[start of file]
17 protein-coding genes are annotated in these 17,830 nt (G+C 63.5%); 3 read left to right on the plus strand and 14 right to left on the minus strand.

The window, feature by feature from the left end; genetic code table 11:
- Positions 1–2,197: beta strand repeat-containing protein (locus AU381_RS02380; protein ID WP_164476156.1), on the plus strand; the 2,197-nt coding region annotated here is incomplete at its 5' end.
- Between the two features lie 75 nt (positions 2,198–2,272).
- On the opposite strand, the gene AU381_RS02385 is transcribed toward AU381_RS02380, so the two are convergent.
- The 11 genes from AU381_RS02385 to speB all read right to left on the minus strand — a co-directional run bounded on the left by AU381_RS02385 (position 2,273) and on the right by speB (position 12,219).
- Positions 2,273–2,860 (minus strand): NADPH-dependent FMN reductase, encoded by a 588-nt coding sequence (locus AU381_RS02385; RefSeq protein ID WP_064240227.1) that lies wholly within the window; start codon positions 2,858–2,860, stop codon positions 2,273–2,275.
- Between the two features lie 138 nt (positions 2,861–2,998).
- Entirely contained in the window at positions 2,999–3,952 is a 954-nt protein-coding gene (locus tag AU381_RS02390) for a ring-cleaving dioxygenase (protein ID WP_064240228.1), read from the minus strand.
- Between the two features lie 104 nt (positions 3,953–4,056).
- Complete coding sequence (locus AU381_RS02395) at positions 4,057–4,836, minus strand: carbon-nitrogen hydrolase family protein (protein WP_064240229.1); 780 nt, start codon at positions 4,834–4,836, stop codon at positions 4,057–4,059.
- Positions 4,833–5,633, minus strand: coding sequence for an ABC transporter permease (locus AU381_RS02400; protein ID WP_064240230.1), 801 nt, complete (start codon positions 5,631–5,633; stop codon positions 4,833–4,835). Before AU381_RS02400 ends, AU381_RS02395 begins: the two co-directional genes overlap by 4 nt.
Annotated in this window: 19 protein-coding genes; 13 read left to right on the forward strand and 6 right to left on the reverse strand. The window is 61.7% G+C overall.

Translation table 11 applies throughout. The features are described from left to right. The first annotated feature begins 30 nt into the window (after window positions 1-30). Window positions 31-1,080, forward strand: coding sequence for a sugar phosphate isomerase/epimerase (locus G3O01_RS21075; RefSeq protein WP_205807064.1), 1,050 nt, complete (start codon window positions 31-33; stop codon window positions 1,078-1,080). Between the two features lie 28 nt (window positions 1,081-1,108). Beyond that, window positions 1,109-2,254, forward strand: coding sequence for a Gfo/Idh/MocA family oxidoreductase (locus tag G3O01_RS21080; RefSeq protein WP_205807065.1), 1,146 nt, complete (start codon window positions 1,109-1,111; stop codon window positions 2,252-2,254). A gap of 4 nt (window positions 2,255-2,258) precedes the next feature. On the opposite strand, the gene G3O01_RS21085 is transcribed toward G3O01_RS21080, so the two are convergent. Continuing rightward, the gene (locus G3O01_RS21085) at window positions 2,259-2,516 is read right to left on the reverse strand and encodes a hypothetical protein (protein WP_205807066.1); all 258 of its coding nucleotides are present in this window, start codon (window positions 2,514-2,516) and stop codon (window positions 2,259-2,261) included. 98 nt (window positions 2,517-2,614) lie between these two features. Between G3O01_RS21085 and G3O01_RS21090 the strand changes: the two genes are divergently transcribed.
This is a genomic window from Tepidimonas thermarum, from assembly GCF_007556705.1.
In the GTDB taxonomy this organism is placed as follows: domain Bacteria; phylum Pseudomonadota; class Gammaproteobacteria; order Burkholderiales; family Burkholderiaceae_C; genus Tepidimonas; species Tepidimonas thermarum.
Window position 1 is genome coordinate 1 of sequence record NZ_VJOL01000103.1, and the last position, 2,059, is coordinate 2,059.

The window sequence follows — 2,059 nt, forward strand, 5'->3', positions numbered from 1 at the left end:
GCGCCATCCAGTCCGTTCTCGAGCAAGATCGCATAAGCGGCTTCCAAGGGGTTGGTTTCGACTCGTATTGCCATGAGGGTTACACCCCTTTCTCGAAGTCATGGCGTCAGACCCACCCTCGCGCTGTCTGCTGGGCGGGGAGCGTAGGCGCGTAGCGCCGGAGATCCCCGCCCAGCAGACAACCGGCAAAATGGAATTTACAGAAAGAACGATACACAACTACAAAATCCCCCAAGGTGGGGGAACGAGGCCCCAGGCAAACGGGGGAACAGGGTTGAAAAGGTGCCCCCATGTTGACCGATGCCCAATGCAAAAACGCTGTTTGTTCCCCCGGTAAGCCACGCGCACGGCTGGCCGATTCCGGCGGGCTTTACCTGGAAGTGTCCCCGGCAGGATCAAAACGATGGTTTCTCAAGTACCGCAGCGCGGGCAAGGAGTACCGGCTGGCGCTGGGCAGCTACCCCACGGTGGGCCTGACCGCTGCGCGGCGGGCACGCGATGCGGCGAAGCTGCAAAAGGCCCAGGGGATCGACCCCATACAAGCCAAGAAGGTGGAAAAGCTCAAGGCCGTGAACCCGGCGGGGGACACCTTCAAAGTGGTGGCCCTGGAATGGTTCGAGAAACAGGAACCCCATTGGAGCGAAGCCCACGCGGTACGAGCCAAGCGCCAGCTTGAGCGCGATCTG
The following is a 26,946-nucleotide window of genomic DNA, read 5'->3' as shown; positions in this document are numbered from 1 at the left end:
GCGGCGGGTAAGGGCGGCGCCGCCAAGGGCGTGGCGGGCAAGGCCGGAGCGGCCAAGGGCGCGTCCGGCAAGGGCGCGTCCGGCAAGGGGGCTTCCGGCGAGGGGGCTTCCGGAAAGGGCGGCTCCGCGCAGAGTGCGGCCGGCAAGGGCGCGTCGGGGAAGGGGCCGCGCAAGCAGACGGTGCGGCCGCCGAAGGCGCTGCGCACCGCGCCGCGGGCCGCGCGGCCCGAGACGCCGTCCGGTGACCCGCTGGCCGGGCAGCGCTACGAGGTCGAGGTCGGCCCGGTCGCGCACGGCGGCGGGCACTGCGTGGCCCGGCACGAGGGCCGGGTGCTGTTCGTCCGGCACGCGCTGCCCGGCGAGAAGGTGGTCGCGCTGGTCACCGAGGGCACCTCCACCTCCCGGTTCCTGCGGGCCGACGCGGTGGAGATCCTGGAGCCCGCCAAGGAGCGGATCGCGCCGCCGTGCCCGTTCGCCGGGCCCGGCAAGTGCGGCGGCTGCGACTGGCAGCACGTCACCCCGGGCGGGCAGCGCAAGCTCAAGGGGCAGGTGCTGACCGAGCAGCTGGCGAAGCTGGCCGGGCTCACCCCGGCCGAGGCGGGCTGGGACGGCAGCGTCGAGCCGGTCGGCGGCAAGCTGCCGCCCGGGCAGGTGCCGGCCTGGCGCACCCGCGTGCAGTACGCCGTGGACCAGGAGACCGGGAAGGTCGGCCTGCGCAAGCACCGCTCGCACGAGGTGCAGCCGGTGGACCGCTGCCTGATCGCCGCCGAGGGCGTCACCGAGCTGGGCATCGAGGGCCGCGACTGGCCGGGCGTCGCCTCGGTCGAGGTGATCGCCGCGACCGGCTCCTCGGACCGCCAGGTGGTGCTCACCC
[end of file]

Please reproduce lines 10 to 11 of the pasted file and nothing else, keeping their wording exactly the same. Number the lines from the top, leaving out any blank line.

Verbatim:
- Between the two features lie 104 nt (positions 3,953–4,056).
- Complete coding sequence (locus AU381_RS02395) at positions 4,057–4,836, minus strand: carbon-nitrogen hydrolase family protein (protein WP_064240229.1); 780 nt, start codon at positions 4,834–4,836, stop codon at positions 4,057–4,059.